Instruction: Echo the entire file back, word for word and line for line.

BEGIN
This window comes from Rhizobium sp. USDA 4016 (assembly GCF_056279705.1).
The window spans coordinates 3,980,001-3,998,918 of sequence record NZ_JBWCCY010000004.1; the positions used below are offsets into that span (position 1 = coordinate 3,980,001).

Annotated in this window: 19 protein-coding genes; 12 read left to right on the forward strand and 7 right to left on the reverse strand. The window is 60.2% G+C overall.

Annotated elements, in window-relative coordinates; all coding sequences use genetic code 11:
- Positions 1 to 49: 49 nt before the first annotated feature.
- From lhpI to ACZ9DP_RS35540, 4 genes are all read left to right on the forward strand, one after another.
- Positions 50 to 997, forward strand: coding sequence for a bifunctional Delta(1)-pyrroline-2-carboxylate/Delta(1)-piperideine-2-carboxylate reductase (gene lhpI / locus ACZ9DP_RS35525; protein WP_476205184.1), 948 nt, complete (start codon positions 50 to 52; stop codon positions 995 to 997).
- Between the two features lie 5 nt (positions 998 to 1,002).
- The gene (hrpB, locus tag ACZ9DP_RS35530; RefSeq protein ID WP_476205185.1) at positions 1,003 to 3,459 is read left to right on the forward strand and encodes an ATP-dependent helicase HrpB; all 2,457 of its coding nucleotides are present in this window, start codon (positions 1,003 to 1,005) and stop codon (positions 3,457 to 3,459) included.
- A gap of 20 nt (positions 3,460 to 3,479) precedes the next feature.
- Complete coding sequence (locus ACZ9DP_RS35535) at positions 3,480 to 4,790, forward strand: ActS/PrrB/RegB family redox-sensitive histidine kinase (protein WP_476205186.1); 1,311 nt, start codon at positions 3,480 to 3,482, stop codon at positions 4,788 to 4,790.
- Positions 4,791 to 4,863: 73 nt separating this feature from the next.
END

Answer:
This window comes from Rhizobium sp. USDA 4016 (assembly GCF_056279705.1).
The window spans coordinates 3,980,001-3,998,918 of sequence record NZ_JBWCCY010000004.1; the positions used below are offsets into that span (position 1 = coordinate 3,980,001).

Annotated in this window: 19 protein-coding genes; 12 read left to right on the forward strand and 7 right to left on the reverse strand. The window is 60.2% G+C overall.

Annotated elements, in window-relative coordinates; all coding sequences use genetic code 11:
- Positions 1 to 49: 49 nt before the first annotated feature.
- From lhpI to ACZ9DP_RS35540, 4 genes are all read left to right on the forward strand, one after another.
- Positions 50 to 997, forward strand: coding sequence for a bifunctional Delta(1)-pyrroline-2-carboxylate/Delta(1)-piperideine-2-carboxylate reductase (gene lhpI / locus ACZ9DP_RS35525; protein WP_476205184.1), 948 nt, complete (start codon positions 50 to 52; stop codon positions 995 to 997).
- Between the two features lie 5 nt (positions 998 to 1,002).
- The gene (hrpB, locus tag ACZ9DP_RS35530; RefSeq protein ID WP_476205185.1) at positions 1,003 to 3,459 is read left to right on the forward strand and encodes an ATP-dependent helicase HrpB; all 2,457 of its coding nucleotides are present in this window, start codon (positions 1,003 to 1,005) and stop codon (positions 3,457 to 3,459) included.
- A gap of 20 nt (positions 3,460 to 3,479) precedes the next feature.
- Complete coding sequence (locus ACZ9DP_RS35535) at positions 3,480 to 4,790, forward strand: ActS/PrrB/RegB family redox-sensitive histidine kinase (protein WP_476205186.1); 1,311 nt, start codon at positions 3,480 to 3,482, stop codon at positions 4,788 to 4,790.
- Positions 4,791 to 4,863: 73 nt separating this feature from the next.